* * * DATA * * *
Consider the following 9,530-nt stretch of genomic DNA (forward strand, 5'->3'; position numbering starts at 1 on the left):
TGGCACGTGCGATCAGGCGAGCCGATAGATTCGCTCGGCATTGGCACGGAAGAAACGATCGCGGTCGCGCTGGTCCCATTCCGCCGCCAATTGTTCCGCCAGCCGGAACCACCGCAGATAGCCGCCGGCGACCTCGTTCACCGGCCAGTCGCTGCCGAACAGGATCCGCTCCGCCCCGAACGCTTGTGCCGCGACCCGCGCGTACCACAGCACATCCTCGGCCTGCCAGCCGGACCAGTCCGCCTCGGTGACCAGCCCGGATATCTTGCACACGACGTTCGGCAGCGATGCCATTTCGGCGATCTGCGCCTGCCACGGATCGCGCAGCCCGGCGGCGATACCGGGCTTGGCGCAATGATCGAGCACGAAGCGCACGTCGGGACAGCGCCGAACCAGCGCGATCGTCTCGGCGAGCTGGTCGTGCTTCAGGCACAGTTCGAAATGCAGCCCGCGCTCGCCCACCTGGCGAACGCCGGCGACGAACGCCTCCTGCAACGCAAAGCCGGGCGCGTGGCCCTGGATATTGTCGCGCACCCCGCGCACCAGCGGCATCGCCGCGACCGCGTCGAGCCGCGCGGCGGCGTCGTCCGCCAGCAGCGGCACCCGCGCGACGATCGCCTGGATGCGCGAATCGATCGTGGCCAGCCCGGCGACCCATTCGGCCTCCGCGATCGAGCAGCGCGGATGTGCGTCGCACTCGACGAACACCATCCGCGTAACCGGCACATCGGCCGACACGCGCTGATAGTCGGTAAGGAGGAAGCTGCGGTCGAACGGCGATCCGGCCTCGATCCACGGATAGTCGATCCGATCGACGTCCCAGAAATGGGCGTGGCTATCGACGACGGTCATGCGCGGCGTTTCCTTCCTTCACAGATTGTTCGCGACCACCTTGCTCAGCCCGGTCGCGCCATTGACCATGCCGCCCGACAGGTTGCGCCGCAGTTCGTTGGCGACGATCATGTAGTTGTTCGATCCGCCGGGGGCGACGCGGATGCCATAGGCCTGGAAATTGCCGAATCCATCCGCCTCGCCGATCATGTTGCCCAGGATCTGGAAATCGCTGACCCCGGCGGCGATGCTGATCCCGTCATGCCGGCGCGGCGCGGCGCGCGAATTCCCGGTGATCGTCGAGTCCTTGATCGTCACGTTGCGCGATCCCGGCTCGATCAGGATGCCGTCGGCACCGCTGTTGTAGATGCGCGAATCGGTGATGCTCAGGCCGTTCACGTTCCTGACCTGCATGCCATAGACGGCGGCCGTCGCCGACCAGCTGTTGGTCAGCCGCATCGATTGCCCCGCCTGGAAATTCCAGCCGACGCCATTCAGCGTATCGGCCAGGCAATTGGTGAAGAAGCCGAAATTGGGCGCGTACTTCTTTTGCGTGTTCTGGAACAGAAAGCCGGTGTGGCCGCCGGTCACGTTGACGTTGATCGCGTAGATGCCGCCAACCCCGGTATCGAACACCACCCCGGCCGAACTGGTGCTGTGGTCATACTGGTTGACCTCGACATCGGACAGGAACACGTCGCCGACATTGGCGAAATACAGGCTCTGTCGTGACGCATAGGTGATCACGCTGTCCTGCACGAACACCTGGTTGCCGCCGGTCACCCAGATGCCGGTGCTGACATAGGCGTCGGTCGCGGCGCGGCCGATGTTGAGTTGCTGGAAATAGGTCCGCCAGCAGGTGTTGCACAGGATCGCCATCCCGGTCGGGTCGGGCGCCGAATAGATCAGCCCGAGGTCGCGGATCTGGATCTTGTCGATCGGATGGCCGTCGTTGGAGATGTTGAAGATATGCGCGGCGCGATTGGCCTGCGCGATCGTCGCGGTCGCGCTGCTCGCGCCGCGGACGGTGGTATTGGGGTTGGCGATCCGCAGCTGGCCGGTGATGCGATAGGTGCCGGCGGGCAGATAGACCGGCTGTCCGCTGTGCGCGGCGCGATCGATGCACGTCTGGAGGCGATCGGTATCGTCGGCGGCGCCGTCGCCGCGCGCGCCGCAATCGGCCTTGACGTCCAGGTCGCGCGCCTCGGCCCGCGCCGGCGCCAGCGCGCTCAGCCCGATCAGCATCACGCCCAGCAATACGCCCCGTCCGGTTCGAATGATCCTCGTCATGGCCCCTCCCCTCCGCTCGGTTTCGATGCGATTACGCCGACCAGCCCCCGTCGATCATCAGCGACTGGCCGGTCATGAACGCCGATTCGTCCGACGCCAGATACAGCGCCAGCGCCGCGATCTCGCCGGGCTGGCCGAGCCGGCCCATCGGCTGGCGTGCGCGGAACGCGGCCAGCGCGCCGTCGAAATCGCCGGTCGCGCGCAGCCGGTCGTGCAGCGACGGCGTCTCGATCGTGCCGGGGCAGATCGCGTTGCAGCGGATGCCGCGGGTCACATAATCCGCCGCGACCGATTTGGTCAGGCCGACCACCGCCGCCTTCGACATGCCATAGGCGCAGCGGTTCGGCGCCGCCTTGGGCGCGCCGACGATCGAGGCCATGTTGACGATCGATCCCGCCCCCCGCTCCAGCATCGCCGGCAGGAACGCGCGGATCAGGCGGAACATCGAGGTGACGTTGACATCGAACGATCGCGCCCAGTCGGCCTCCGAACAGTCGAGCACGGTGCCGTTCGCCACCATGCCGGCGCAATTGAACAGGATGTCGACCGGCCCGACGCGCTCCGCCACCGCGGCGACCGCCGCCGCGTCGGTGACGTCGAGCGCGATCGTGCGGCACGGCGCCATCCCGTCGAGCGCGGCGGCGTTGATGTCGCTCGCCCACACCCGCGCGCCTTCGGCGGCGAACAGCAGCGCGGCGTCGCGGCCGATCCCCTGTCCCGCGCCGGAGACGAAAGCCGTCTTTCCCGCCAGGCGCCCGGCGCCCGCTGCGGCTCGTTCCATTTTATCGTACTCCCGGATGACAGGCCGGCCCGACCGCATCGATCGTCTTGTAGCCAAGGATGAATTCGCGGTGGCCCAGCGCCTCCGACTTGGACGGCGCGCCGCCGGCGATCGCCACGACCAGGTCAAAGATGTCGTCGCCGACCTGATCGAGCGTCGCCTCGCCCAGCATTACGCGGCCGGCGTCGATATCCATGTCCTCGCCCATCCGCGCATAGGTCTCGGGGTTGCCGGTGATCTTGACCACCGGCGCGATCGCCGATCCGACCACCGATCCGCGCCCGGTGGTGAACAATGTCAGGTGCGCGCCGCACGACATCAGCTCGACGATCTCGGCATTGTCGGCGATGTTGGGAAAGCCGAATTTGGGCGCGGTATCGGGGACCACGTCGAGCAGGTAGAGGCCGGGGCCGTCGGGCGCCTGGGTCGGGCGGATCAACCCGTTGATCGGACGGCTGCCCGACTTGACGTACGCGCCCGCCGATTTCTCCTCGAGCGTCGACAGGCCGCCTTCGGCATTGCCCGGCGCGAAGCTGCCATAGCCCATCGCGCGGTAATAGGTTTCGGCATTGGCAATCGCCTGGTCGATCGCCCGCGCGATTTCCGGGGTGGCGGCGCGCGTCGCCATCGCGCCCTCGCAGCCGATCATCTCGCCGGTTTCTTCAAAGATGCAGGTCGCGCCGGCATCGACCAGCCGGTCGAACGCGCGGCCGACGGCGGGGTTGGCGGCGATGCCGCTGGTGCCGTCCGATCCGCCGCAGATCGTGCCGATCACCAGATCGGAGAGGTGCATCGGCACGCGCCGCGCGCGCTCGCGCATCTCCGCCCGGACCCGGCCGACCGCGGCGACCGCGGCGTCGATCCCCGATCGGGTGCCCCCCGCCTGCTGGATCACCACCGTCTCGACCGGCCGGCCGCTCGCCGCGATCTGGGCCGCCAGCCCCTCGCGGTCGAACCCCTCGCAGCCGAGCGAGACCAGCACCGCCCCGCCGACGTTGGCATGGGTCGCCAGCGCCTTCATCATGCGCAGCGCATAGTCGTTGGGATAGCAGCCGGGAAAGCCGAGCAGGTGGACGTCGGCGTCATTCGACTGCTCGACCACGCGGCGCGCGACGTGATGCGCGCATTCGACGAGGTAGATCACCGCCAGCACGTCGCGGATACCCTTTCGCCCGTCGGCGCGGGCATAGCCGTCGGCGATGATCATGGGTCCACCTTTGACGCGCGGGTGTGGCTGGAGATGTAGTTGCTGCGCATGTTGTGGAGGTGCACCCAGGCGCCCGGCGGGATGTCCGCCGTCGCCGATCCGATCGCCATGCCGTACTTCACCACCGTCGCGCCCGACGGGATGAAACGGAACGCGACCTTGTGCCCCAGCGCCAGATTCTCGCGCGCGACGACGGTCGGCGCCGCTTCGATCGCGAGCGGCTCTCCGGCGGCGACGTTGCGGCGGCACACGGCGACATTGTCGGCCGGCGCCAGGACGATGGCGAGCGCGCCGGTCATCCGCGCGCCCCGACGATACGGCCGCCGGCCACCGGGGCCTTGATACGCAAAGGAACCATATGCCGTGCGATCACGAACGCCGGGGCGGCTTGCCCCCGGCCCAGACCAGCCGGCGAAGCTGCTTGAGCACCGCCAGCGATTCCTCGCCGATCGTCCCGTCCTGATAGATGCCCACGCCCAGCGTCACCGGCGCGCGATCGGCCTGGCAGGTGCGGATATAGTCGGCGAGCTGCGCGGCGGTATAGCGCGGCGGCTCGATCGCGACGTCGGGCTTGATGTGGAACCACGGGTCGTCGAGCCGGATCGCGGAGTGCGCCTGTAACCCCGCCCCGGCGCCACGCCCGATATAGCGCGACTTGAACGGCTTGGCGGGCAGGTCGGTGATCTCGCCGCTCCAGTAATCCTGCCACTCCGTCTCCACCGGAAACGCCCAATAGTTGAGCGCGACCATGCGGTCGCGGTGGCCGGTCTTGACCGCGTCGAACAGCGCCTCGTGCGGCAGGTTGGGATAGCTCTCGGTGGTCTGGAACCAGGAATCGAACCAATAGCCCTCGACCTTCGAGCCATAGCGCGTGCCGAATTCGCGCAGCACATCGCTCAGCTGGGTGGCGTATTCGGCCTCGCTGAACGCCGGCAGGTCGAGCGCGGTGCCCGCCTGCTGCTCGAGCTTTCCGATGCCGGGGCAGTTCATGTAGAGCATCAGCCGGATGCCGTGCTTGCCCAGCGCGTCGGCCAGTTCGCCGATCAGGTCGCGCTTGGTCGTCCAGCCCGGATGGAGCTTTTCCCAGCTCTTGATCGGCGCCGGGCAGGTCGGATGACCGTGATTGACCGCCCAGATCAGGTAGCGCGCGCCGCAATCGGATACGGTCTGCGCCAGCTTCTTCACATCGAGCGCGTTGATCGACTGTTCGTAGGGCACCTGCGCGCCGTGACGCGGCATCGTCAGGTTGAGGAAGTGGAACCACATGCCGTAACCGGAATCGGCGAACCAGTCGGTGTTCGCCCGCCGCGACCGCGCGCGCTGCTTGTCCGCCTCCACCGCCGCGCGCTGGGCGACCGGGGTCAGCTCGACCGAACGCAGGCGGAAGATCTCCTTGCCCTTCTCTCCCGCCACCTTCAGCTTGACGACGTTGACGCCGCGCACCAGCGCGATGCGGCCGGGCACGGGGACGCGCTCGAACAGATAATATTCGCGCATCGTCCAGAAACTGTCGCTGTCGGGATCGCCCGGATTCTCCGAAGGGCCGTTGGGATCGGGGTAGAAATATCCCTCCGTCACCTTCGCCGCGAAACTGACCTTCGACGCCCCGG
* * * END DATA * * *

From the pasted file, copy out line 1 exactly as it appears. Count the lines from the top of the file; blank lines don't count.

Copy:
Consider the following 9,530-nt stretch of genomic DNA (forward strand, 5'->3'; position numbering starts at 1 on the left):